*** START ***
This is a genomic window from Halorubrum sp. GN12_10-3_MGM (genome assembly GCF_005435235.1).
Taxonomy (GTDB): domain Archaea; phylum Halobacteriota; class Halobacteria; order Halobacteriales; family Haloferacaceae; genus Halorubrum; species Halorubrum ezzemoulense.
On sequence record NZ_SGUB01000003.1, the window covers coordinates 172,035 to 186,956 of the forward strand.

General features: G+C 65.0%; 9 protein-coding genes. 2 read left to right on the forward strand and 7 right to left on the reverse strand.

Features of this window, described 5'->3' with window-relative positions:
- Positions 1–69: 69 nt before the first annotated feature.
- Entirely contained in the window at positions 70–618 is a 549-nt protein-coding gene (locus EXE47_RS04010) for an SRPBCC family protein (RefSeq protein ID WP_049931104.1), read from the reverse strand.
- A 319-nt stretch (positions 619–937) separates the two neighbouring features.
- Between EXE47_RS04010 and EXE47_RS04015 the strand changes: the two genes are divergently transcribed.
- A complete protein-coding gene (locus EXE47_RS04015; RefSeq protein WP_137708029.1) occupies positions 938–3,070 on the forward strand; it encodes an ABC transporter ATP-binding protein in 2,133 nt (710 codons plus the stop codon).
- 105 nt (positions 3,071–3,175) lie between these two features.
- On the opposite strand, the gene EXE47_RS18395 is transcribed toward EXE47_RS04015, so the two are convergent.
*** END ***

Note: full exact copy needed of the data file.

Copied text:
This is a genomic window from Halorubrum sp. GN12_10-3_MGM (genome assembly GCF_005435235.1).
Taxonomy (GTDB): domain Archaea; phylum Halobacteriota; class Halobacteria; order Halobacteriales; family Haloferacaceae; genus Halorubrum; species Halorubrum ezzemoulense.
On sequence record NZ_SGUB01000003.1, the window covers coordinates 172,035 to 186,956 of the forward strand.

General features: G+C 65.0%; 9 protein-coding genes. 2 read left to right on the forward strand and 7 right to left on the reverse strand.

Features of this window, described 5'->3' with window-relative positions:
- Positions 1–69: 69 nt before the first annotated feature.
- Entirely contained in the window at positions 70–618 is a 549-nt protein-coding gene (locus EXE47_RS04010) for an SRPBCC family protein (RefSeq protein ID WP_049931104.1), read from the reverse strand.
- A 319-nt stretch (positions 619–937) separates the two neighbouring features.
- Between EXE47_RS04010 and EXE47_RS04015 the strand changes: the two genes are divergently transcribed.
- A complete protein-coding gene (locus EXE47_RS04015; RefSeq protein WP_137708029.1) occupies positions 938–3,070 on the forward strand; it encodes an ABC transporter ATP-binding protein in 2,133 nt (710 codons plus the stop codon).
- 105 nt (positions 3,071–3,175) lie between these two features.
- On the opposite strand, the gene EXE47_RS18395 is transcribed toward EXE47_RS04015, so the two are convergent.